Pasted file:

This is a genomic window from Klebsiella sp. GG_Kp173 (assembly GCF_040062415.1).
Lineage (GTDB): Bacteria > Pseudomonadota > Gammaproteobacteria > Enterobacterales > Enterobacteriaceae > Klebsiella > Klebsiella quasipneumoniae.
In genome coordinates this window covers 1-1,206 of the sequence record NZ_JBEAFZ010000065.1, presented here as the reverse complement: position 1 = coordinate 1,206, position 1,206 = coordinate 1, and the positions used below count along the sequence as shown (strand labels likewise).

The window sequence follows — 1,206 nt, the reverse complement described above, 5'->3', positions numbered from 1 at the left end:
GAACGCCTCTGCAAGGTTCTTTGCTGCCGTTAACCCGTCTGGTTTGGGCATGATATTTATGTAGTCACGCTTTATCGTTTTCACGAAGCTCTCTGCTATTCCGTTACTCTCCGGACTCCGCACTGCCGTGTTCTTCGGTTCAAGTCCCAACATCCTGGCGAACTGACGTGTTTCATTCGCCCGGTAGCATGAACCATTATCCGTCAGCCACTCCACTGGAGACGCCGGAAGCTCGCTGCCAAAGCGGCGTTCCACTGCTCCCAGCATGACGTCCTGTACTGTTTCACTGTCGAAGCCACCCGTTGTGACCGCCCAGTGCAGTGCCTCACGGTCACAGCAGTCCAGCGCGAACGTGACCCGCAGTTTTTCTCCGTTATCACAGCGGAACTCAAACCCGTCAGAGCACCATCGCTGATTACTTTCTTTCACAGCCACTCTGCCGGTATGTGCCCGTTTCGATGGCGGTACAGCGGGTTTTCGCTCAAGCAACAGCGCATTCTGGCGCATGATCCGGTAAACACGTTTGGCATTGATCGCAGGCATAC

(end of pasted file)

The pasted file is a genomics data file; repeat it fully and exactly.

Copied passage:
This is a genomic window from Klebsiella sp. GG_Kp173 (assembly GCF_040062415.1).
Lineage (GTDB): Bacteria > Pseudomonadota > Gammaproteobacteria > Enterobacterales > Enterobacteriaceae > Klebsiella > Klebsiella quasipneumoniae.
In genome coordinates this window covers 1-1,206 of the sequence record NZ_JBEAFZ010000065.1, presented here as the reverse complement: position 1 = coordinate 1,206, position 1,206 = coordinate 1, and the positions used below count along the sequence as shown (strand labels likewise).

The window sequence follows — 1,206 nt, the reverse complement described above, 5'->3', positions numbered from 1 at the left end:
GAACGCCTCTGCAAGGTTCTTTGCTGCCGTTAACCCGTCTGGTTTGGGCATGATATTTATGTAGTCACGCTTTATCGTTTTCACGAAGCTCTCTGCTATTCCGTTACTCTCCGGACTCCGCACTGCCGTGTTCTTCGGTTCAAGTCCCAACATCCTGGCGAACTGACGTGTTTCATTCGCCCGGTAGCATGAACCATTATCCGTCAGCCACTCCACTGGAGACGCCGGAAGCTCGCTGCCAAAGCGGCGTTCCACTGCTCCCAGCATGACGTCCTGTACTGTTTCACTGTCGAAGCCACCCGTTGTGACCGCCCAGTGCAGTGCCTCACGGTCACAGCAGTCCAGCGCGAACGTGACCCGCAGTTTTTCTCCGTTATCACAGCGGAACTCAAACCCGTCAGAGCACCATCGCTGATTACTTTCTTTCACAGCCACTCTGCCGGTATGTGCCCGTTTCGATGGCGGTACAGCGGGTTTTCGCTCAAGCAACAGCGCATTCTGGCGCATGATCCGGTAAACACGTTTGGCATTGATCGCAGGCATAC